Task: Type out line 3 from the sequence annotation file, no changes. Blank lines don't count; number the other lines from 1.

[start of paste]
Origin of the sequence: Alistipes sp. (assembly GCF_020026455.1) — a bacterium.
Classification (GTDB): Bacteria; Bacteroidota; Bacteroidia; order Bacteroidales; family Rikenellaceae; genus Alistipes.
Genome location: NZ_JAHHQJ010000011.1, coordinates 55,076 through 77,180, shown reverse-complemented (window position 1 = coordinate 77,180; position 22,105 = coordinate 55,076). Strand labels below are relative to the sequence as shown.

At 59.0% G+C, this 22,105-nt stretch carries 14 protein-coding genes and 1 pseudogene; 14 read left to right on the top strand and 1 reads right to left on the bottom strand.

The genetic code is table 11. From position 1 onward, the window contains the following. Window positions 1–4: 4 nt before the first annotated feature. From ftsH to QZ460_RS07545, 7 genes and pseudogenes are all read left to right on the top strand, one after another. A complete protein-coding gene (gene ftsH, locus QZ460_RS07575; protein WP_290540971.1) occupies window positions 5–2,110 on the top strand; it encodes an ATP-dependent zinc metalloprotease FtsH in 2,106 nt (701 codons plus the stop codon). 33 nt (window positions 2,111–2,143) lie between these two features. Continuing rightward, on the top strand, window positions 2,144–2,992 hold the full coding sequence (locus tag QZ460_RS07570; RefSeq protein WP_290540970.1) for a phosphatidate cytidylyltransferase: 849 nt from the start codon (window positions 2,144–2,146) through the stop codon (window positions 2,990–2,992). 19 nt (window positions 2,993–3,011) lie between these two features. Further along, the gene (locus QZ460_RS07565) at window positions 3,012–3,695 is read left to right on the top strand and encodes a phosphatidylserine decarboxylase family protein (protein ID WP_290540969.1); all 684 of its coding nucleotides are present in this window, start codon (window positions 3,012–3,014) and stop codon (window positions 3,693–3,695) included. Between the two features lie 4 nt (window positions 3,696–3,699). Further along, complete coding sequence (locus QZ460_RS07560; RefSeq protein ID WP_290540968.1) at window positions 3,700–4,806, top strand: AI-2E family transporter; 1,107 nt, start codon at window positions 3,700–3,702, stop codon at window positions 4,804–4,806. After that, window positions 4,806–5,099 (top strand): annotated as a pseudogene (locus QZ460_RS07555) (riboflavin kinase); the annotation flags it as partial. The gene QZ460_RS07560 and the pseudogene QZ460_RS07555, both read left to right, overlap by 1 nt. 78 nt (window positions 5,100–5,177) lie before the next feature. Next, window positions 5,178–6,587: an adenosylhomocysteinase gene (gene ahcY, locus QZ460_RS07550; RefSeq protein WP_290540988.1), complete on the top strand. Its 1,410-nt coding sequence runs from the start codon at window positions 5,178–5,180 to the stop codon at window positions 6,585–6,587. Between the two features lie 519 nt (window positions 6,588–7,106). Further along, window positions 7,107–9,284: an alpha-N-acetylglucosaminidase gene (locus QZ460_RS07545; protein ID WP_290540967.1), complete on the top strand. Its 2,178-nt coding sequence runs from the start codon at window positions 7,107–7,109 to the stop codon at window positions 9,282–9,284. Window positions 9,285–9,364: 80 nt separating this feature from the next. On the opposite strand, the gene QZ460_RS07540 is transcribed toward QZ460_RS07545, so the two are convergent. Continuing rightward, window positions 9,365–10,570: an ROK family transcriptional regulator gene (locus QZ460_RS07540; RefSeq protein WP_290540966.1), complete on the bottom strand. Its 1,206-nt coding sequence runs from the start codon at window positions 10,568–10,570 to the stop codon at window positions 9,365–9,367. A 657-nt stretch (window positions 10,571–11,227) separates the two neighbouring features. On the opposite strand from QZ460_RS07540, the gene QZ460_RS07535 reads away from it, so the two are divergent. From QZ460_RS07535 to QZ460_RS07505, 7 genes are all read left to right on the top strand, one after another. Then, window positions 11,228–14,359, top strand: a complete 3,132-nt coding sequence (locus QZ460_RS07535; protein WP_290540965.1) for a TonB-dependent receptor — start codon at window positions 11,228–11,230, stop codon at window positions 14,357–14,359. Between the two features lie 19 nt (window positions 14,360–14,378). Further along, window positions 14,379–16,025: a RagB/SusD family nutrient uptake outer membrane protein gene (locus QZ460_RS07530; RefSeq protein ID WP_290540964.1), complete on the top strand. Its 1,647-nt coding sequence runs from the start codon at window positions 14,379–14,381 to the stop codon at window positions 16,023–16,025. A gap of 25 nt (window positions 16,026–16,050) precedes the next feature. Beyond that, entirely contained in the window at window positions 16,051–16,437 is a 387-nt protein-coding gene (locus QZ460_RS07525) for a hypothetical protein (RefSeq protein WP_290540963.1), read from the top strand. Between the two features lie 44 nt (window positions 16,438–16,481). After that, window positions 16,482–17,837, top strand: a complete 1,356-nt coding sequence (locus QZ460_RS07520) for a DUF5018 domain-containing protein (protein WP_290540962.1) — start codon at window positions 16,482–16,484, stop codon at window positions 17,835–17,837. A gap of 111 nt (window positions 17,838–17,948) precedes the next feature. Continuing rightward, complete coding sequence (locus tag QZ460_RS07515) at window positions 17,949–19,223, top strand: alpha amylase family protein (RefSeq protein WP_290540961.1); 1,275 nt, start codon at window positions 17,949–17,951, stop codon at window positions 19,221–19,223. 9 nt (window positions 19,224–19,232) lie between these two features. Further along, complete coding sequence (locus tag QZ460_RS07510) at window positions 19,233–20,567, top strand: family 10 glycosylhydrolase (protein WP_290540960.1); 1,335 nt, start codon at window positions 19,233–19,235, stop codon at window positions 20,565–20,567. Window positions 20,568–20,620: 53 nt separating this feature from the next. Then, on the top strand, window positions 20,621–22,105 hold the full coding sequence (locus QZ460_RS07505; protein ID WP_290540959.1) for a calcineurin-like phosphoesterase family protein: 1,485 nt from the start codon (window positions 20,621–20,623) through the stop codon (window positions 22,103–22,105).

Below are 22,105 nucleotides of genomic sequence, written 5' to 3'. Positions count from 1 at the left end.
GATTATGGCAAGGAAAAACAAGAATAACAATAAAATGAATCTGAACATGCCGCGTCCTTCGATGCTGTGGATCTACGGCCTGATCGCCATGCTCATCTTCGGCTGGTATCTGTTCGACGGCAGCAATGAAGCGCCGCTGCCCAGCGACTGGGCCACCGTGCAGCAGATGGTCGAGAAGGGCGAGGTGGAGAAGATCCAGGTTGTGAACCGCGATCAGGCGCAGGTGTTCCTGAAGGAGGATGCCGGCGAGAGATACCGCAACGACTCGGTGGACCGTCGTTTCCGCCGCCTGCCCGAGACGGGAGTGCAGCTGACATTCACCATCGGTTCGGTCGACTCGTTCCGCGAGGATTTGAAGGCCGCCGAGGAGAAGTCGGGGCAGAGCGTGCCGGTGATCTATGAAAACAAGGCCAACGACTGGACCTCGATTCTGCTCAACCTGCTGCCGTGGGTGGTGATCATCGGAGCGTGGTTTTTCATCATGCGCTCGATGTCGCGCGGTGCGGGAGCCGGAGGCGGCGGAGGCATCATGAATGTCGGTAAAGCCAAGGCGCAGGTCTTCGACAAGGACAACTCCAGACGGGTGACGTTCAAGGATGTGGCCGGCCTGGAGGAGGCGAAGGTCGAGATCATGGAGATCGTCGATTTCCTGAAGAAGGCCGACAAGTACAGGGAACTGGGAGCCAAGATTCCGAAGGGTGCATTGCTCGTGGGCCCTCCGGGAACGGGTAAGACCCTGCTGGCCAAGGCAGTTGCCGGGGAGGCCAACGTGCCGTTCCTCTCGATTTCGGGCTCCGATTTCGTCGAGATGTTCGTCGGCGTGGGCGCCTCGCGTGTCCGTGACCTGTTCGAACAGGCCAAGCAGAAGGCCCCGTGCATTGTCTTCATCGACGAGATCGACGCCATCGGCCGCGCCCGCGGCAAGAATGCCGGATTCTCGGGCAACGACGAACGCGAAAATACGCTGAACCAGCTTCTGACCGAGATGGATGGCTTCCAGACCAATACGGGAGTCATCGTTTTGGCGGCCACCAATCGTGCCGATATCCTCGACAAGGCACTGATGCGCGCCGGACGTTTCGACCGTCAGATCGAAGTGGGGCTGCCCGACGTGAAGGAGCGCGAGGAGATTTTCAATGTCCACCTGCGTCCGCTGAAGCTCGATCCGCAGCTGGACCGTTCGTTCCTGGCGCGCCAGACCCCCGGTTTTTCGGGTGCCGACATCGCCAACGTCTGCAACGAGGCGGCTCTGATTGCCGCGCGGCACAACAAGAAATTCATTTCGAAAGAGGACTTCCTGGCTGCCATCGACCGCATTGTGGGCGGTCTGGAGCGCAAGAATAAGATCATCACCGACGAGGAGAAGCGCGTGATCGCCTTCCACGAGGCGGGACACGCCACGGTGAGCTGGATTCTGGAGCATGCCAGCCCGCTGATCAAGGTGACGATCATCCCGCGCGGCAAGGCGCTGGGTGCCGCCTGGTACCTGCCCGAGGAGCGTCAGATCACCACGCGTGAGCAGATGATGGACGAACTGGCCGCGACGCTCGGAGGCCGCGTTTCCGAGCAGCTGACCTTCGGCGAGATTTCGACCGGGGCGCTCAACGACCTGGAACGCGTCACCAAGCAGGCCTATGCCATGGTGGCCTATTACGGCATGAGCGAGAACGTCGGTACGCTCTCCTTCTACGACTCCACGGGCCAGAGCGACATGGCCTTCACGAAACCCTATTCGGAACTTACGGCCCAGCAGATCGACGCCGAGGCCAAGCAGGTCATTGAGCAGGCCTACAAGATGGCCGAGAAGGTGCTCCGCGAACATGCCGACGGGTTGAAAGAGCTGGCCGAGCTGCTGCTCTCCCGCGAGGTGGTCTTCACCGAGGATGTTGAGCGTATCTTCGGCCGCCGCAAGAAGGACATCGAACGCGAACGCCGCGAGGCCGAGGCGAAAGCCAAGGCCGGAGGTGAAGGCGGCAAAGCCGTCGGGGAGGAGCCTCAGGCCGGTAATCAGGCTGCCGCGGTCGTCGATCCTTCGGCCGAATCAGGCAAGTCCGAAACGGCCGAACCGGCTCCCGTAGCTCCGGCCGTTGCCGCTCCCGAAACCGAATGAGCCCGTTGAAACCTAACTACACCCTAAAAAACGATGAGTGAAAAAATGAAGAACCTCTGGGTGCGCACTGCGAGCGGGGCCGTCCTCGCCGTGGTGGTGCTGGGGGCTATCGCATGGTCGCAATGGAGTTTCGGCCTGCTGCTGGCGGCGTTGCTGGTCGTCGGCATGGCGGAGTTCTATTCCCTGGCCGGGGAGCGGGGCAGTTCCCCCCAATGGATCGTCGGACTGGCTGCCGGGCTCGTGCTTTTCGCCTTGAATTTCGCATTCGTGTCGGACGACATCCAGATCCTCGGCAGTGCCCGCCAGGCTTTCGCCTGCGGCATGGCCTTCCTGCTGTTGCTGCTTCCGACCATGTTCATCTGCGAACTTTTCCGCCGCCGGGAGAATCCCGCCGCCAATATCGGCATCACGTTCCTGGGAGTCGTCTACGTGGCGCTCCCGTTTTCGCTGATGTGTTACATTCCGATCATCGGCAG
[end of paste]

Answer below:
Genome location: NZ_JAHHQJ010000011.1, coordinates 55,076 through 77,180, shown reverse-complemented (window position 1 = coordinate 77,180; position 22,105 = coordinate 55,076). Strand labels below are relative to the sequence as shown.